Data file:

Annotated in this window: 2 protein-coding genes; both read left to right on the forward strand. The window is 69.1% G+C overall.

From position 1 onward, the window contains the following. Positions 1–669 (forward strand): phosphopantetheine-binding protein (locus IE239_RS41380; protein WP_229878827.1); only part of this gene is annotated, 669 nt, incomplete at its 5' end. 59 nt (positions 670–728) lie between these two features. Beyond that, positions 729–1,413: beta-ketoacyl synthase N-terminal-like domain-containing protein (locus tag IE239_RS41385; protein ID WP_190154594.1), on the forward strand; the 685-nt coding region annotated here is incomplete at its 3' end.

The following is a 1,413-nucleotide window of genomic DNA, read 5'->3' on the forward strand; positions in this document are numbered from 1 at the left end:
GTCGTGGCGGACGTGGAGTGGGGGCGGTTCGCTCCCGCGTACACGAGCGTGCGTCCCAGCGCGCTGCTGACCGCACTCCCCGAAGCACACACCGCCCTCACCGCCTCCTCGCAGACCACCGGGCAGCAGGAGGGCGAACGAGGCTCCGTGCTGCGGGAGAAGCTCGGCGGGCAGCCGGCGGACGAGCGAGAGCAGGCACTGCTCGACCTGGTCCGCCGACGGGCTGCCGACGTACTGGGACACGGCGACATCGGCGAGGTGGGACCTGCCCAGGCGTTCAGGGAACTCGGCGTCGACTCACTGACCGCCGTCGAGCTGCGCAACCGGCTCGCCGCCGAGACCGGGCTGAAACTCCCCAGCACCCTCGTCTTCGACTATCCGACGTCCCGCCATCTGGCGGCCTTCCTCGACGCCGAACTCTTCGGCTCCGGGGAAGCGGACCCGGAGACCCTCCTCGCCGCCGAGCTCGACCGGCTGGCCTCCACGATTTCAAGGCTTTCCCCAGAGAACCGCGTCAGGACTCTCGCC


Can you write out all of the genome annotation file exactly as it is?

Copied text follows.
Annotated in this window: 2 protein-coding genes; both read left to right on the forward strand. The window is 69.1% G+C overall.

From position 1 onward, the window contains the following. Positions 1–669 (forward strand): phosphopantetheine-binding protein (locus IE239_RS41380; protein WP_229878827.1); only part of this gene is annotated, 669 nt, incomplete at its 5' end. 59 nt (positions 670–728) lie between these two features. Beyond that, positions 729–1,413: beta-ketoacyl synthase N-terminal-like domain-containing protein (locus tag IE239_RS41385; protein ID WP_190154594.1), on the forward strand; the 685-nt coding region annotated here is incomplete at its 3' end.

The following is a 1,413-nucleotide window of genomic DNA, read 5'->3' on the forward strand; positions in this document are numbered from 1 at the left end:
GTCGTGGCGGACGTGGAGTGGGGGCGGTTCGCTCCCGCGTACACGAGCGTGCGTCCCAGCGCGCTGCTGACCGCACTCCCCGAAGCACACACCGCCCTCACCGCCTCCTCGCAGACCACCGGGCAGCAGGAGGGCGAACGAGGCTCCGTGCTGCGGGAGAAGCTCGGCGGGCAGCCGGCGGACGAGCGAGAGCAGGCACTGCTCGACCTGGTCCGCCGACGGGCTGCCGACGTACTGGGACACGGCGACATCGGCGAGGTGGGACCTGCCCAGGCGTTCAGGGAACTCGGCGTCGACTCACTGACCGCCGTCGAGCTGCGCAACCGGCTCGCCGCCGAGACCGGGCTGAAACTCCCCAGCACCCTCGTCTTCGACTATCCGACGTCCCGCCATCTGGCGGCCTTCCTCGACGCCGAACTCTTCGGCTCCGGGGAAGCGGACCCGGAGACCCTCCTCGCCGCCGAGCTCGACCGGCTGGCCTCCACGATTTCAAGGCTTTCCCCAGAGAACCGCGTCAGGACTCTCGCC